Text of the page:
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The only thing there isn't more of is miles.
This year's Boston Marathon will see more runners, most likely more spectators and, based on last year's horrific events, more security.
State, federal and local authorities have been meeting for months preparing for the Boston Marathon one year after two brothers allegedly set off bombs at the finish line, killing three and injuring hundreds.
Providing security for a major event inside a closed or controlled area, such as a stadium or park, can be difficult enough for law enforcement. Doing it over 26.2 miles through eight cities and towns is an enormous task.
"It is hard to plan for something like this because you don't know how they (potential threats) are coming at you and it is such a large venue," said retired state police Col. Thomas J. Foley, former superintendent of the state police. "It is hard to secure."
Myriad security measures and restrictions have been put in place for this year's marathon. People have been asked to carry items in clear plastic bags. Spectators are also told not to bring heavy backpacks and should expect to go through screening areas if they do.
There are 36,000 runners expected this year, an increase of 9,000. Law enforcement will be increased too, with an expected 3,500 police officers along the route. That number is what has been publicly disclosed and it is a certainty there will be many more undercover officers.
Mr. Foley took over as head of the state police in the fall of 2001 after the Sept. 11 terrorist attacks. The state's next major event was the Boston Marathon the following April.
"We were gathering all these resources together and trying to anticipate the problem areas and where to put the best resources," he said. "We had been providing security for that event for many years and a lot of us worked it prior to 9-11. The problem with it was how to maintain security for a 26.2-mile route.
"You can provide security to a degree, but the reality is you are limited," he said.
Technology and the availability of different resources have increased since Sept. 11, 2001. Cooperation between state and local law enforcement, FBI and other agencies is paramount, Mr. Foley said.
The Massachusetts Emergency Management Agency in Framingham will host the Public Safety Multi-Agency Coordination Center during the Boston Marathon. More than 250 individuals, representing more than 60 local, regional, state, federal, private and volunteer agencies and organizations will report to the center, which is coordinating the public safety operations.
Since the Boston Marathon bombings, law enforcement agencies across the state and country have used bomb detection dogs and more cameras at events. They've been tapping local businesses, asking for access to surveillance footage if needed.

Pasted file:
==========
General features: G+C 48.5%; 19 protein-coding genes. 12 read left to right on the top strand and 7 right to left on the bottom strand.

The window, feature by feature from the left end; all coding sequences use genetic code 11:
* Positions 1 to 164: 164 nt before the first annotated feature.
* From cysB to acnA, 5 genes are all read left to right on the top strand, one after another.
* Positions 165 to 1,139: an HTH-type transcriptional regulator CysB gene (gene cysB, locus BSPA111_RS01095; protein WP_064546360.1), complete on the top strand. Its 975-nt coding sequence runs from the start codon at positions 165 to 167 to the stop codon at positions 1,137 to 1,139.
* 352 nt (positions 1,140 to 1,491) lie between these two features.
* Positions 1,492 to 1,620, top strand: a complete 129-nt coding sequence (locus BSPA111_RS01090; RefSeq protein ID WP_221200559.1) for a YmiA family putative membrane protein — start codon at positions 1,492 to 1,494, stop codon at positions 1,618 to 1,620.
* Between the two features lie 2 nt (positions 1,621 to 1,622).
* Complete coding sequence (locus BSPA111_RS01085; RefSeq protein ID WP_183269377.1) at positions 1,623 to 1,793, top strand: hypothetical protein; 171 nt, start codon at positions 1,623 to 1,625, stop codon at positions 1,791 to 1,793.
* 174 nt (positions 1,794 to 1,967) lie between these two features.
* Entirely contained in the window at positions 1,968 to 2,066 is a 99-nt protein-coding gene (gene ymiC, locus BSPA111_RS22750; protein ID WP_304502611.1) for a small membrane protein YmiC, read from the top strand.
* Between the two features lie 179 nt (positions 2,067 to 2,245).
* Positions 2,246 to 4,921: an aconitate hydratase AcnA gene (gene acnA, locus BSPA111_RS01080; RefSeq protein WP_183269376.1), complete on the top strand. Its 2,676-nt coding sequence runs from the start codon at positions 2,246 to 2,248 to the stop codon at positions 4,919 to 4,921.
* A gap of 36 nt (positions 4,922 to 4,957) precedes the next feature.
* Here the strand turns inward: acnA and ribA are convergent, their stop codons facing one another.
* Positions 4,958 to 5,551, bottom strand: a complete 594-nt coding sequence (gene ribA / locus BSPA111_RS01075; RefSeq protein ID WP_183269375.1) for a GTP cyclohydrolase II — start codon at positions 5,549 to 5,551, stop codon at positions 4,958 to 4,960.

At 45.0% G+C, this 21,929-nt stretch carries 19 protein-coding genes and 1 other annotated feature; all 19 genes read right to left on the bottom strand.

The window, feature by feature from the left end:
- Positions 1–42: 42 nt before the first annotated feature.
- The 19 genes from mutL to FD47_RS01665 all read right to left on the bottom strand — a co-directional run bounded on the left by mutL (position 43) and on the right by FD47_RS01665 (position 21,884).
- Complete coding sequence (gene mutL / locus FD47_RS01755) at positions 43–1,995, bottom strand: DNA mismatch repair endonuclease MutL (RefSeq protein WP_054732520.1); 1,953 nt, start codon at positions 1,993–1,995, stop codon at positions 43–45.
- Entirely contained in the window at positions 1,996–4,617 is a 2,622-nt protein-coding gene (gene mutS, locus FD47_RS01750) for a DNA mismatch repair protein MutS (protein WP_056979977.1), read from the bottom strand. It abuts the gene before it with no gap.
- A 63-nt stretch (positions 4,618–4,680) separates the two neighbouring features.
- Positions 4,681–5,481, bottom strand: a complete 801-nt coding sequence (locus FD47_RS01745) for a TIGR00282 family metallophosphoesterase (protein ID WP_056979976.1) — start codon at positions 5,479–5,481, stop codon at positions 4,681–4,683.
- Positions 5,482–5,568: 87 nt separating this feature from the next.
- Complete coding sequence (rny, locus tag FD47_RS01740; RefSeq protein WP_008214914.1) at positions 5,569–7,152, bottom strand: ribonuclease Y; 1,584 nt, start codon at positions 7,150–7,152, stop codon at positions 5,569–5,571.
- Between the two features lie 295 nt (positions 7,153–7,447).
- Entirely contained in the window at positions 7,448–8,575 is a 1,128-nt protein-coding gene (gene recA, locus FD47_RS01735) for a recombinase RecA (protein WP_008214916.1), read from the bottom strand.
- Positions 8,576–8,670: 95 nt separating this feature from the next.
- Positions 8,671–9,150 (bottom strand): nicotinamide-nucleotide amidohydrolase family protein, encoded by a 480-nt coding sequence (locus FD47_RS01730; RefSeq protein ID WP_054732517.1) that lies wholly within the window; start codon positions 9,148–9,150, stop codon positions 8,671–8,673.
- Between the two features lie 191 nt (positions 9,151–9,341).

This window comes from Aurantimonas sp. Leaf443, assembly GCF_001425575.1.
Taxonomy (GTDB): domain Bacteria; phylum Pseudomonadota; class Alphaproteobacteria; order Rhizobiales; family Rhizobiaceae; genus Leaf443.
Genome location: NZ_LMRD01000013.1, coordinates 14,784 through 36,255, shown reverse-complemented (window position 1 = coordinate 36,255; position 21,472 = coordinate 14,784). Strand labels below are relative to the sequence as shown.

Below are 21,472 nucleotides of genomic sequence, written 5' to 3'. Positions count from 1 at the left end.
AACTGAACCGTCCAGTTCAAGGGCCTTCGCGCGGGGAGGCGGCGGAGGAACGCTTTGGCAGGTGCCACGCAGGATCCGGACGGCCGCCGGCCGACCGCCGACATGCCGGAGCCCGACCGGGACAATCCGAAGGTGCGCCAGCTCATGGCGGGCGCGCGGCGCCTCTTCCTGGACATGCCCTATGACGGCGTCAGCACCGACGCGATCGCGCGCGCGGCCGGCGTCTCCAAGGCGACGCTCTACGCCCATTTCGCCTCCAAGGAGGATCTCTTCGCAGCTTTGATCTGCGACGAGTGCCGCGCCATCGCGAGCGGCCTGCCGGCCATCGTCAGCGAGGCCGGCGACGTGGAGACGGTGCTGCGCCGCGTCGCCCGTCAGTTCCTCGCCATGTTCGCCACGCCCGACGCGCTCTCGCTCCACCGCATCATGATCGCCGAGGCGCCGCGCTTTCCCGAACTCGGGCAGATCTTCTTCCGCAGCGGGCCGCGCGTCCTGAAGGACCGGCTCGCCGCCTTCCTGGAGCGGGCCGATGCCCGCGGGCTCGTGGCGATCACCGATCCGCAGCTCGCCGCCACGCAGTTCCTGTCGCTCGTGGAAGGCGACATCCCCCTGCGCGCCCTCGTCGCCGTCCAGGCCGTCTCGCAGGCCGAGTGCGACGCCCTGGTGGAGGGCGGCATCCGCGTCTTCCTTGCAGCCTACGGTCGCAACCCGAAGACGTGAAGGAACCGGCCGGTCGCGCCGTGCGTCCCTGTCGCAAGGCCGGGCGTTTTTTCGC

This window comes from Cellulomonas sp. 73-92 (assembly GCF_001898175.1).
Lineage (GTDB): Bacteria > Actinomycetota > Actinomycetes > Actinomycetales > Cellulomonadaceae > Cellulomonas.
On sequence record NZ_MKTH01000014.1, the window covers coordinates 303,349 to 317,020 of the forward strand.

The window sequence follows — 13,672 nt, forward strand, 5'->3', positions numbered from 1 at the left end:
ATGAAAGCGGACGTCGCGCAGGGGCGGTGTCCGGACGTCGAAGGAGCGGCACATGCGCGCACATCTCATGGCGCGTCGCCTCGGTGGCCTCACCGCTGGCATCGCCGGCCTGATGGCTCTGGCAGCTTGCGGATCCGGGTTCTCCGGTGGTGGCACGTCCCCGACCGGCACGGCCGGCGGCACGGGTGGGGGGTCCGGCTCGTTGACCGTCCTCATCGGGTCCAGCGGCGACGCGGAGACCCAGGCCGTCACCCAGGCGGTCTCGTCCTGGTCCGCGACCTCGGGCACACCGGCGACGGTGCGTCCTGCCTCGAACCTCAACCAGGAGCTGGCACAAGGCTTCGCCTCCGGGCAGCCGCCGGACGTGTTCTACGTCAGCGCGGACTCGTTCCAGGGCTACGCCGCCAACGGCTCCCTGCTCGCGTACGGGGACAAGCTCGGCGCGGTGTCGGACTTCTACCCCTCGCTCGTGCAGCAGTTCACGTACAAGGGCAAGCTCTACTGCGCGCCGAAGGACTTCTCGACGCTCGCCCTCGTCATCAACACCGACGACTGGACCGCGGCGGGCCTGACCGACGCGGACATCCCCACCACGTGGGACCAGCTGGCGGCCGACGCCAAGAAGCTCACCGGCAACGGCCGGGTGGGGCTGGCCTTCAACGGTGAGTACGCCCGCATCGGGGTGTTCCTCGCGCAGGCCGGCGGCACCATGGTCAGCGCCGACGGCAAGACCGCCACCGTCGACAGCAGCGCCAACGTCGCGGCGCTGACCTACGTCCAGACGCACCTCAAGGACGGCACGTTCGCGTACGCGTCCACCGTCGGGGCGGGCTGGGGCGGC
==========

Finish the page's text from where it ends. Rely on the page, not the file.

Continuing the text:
Video surveillance footage from a business on Boylston Street in Boston caught footage of the two marathon bombing suspects, identified later as brothers Dzhokhar and Tamerlan Tsarnaev.
Richard DesLauriers, former special agent-in charge of the FBI's Boston office, said those cameras broke the case. The disturbing videos were viewed over and over by the Assumption College graduate, who retired from his FBI career last July.
Cameras were used at events after the marathon bombings, the 54-year-old said.
"I don't think you can have enough security at any kind of event right now," Mr. DesLauriers said.
Worcester police received federal funding to obtain a bomb dog and used dogs from other agencies at the recent Worcester County St. Patrick's Parade. The department had a camera on a radio tower and tapped into the Worcester Housing Authority's cameras during the event.
Worcester police officials analyzed their parade security and found they wanted more dogs at the event, Police Chief Gary J. Gemme said. They also discussed cutting the route into sectors. Cooperation with different law enforcement agencies helped Worcester police receive bomb dogs at the parade.
The camera allowed officers to see potential problems and move quickly without disturbing the peace of the spectators, the chief said. Keeping events from being a "police state" is something many law enforcement officials stressed as important.
The Pasadena, Calif., Police Department reviewed the Boston Marathon bombings in anticipation of the 700,000 to 1 million spectators who attended the 125th Tournament of Roses Parade and 100th Rose Bowl football game Jan. 1.
"The similarities right away that struck us were both venues were open to the public where there wasn't a lot of vetting going on," said Pasadena Police Lt. Randell Taylor, the official in charge of the Event Planning Office.
His department brought in bomb dogs and used cameras, some from local businesses. Between 1,300 to 1,500 law enforcement officers patrolled the 5 ½-mile route.
While areas around the Tournament of Roses Parade route had security measures, some others did not. People could walk up with coolers or other large items close to the route, Lt. Taylor said.
The department embraced the "See Something, Say Something" campaign, something discussed last month at a Boston Marathon security press conference inside the Massachusetts Emergency Management Agency bunker.
"Most of the security we did was outreach and education," Lt. Taylor said. "Telling people to be vigilant was key and having people aware of their surroundings and understand we are no longer in a time where you can sit down next to something that is unaccompanied and assume it belongs to someone."
Lt. Taylor said having another 800,000 civilians acting as the eyes and ears of law enforcement helps tremendously. The campaign is simple: If anything looks odd, tell law enforcement.
Contact Scott J. Croteau at firstname.lastname@example.org Follow him on Twitter @ScottCroteauTG